When the U.S.-based Rwanda Human Resources for Health (HRH), was tasked with rebuilding Rwanda’s only dentistry school, leaders faced a dilemma. Dental therapists had practiced in Rwanda for several years, but their education wasn’t viewed as quite up-to-standard. HRH wanted to improve the education of dental therapy students to provide higher quality care in a clinical setting. But they didn’t have any experience with dental therapy.
“I’m taking the lessons we learned developing the dental therapy program at the University of Minnesota, and applying them here at the University of Rwanda,” Self told HealthTalk over Skype while working in Kigali, Rwanda.
HRH, founded in 2012, is addressing the shortage of health care workers in Rwanda and is revamping its health education system. Self joined the program in January to provide strategic planning for the dental therapy program.
“Rwanda is really an up-and-coming country here in Africa,” Self said. “It’s critical for public health to improve in order for society to progress as well, because you need healthy people to participate in the development of civil society.”
Twenty years after the genocide, Rwanda is still rebuilding. In the aftermath of the 1994 atrocities, life expectancy at birth was just 28 years, according to Worldbank. Today, that figure has more than doubled.
Still, oral diseases caused 15 percent of morbidity cases at Rwandan district hospitals in 2011, so improving oral health is a priority.
“We know that most oral diseases are easily preventable. The high number of people visiting hospitals with oral problems suggests there is an access to care issue,” Self said.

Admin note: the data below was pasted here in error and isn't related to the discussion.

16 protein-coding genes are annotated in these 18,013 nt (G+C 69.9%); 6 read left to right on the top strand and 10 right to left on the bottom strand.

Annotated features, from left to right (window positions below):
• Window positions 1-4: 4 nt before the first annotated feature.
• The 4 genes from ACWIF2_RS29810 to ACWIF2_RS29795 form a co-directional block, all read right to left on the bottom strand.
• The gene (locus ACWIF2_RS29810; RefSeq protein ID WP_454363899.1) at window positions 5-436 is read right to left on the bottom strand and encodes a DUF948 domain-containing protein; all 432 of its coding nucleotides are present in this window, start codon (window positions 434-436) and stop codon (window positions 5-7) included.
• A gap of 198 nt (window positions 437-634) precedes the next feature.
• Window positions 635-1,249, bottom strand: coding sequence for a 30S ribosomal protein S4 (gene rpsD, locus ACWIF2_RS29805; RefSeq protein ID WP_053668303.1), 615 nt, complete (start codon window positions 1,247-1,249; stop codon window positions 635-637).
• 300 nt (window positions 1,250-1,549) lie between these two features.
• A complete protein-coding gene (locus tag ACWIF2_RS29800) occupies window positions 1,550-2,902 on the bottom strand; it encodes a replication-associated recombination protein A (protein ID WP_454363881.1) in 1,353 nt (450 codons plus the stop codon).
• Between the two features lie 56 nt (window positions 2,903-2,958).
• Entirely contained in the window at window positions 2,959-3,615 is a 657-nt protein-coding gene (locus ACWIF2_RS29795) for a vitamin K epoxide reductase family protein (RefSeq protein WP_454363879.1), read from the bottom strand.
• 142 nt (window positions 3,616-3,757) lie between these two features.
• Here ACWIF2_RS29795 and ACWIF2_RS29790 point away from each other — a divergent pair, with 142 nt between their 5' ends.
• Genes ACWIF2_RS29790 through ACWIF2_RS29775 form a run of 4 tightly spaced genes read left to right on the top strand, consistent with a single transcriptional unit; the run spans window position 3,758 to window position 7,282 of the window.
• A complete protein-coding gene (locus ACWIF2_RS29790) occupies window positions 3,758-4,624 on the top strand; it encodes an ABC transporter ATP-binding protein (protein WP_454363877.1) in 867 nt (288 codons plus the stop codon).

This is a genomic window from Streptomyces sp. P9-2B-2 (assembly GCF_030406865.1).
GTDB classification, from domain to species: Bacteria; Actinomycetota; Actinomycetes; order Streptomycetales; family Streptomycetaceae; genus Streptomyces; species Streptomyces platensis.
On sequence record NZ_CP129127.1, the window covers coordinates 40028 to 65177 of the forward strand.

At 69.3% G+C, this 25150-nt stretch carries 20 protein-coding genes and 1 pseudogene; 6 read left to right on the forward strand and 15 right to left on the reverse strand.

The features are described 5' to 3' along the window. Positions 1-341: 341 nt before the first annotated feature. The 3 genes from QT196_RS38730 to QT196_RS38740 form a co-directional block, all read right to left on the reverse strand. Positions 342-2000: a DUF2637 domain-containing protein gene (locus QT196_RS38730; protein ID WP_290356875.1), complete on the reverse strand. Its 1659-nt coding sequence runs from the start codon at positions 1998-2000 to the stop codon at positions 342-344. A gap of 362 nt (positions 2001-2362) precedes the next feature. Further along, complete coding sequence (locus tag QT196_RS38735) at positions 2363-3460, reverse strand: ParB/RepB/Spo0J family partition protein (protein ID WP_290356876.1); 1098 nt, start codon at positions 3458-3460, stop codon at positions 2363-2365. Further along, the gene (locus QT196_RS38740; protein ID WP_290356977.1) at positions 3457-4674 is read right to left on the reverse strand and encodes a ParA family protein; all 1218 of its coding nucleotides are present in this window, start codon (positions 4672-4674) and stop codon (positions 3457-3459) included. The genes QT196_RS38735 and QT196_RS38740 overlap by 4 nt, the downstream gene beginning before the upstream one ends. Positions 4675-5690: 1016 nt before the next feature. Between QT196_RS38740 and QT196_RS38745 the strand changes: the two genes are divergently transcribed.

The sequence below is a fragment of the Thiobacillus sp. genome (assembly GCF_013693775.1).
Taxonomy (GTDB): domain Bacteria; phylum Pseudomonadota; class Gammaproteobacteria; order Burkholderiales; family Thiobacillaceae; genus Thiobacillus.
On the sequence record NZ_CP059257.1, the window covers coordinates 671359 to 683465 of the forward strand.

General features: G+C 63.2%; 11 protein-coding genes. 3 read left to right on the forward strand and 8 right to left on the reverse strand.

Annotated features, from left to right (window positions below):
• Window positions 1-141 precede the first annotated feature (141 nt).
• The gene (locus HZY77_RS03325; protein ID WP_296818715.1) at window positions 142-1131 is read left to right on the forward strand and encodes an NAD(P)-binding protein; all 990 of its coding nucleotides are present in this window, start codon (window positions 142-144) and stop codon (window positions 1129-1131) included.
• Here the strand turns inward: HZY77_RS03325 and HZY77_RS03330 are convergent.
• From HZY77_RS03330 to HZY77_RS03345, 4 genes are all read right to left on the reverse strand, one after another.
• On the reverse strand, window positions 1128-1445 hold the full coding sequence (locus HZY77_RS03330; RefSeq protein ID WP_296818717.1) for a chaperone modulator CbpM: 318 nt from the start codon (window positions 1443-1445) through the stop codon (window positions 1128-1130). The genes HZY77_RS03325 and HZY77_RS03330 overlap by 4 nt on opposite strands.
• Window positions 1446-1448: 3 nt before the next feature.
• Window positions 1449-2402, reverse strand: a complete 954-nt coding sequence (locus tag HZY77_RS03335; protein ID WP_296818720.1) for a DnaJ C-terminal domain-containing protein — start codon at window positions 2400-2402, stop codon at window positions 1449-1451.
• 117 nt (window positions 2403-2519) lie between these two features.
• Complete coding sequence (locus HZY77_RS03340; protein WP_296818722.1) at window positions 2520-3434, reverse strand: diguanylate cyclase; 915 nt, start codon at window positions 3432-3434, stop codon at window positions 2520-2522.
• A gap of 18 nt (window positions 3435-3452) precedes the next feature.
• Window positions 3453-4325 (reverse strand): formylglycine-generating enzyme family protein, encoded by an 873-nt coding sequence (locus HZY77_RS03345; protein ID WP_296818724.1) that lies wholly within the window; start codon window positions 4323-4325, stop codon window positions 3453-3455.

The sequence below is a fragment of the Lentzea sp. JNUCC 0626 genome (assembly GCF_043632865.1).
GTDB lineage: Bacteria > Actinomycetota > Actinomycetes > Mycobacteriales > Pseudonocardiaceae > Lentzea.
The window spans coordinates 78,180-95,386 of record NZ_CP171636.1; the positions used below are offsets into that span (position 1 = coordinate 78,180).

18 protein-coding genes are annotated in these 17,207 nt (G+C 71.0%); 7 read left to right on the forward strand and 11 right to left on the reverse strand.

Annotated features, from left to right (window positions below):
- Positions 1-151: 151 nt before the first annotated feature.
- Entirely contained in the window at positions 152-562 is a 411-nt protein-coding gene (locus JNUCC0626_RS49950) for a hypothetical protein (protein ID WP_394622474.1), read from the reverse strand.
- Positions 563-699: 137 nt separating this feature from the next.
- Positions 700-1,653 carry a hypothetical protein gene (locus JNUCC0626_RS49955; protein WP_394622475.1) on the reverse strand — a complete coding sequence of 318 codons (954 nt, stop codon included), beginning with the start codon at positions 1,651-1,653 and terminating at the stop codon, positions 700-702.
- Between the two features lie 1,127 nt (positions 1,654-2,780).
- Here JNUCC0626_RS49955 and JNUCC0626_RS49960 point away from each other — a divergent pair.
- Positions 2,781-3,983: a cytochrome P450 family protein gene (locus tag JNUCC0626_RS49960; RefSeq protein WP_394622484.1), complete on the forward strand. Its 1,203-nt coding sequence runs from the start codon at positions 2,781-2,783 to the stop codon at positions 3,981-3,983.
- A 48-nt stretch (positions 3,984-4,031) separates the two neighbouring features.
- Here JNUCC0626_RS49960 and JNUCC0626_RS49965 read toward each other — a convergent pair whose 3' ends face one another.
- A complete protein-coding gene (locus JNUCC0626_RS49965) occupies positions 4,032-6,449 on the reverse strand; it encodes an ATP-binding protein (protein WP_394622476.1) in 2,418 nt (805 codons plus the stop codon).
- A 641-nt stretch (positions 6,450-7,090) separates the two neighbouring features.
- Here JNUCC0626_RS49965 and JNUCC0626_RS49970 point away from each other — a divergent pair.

There are currently about 330 dental health providers (including about 30 dentists and 300 dental therapists) in the country, Self said. For a population of 11 million, that means 33,000 patients for one dental provider.
The ratio for dentists is even more alarming, with 300,000 patients for every one dentist. By comparison, in the United States there are about 2,000 patients per dentist on average, Self said.
By implementing change in the education system, Self and others with HRH are hopeful they can not only increase the number of dental providers in Rwanda, but improve the quality of dental care.
“We want to train the new dentists alongside dental therapists to create a more collaborative work setting,” Self said. “It helps these future providers understand their role and how they can seek or provide support from others on the care team. And because oral health impacts the whole body, improvements will have a cascading effect on other aspects of health and wellbeing.”
Self will continue his work in Rwanda through the end of March.
“Gaining a comprehensive understanding of Rwanda’s oral health care system is more complex and nuanced than the 3-4 sentences that usually are said about it,” Self said. “But this project will have lasting impacts on the people of Rwanda and we hope this can be a model for other countries in Africa.”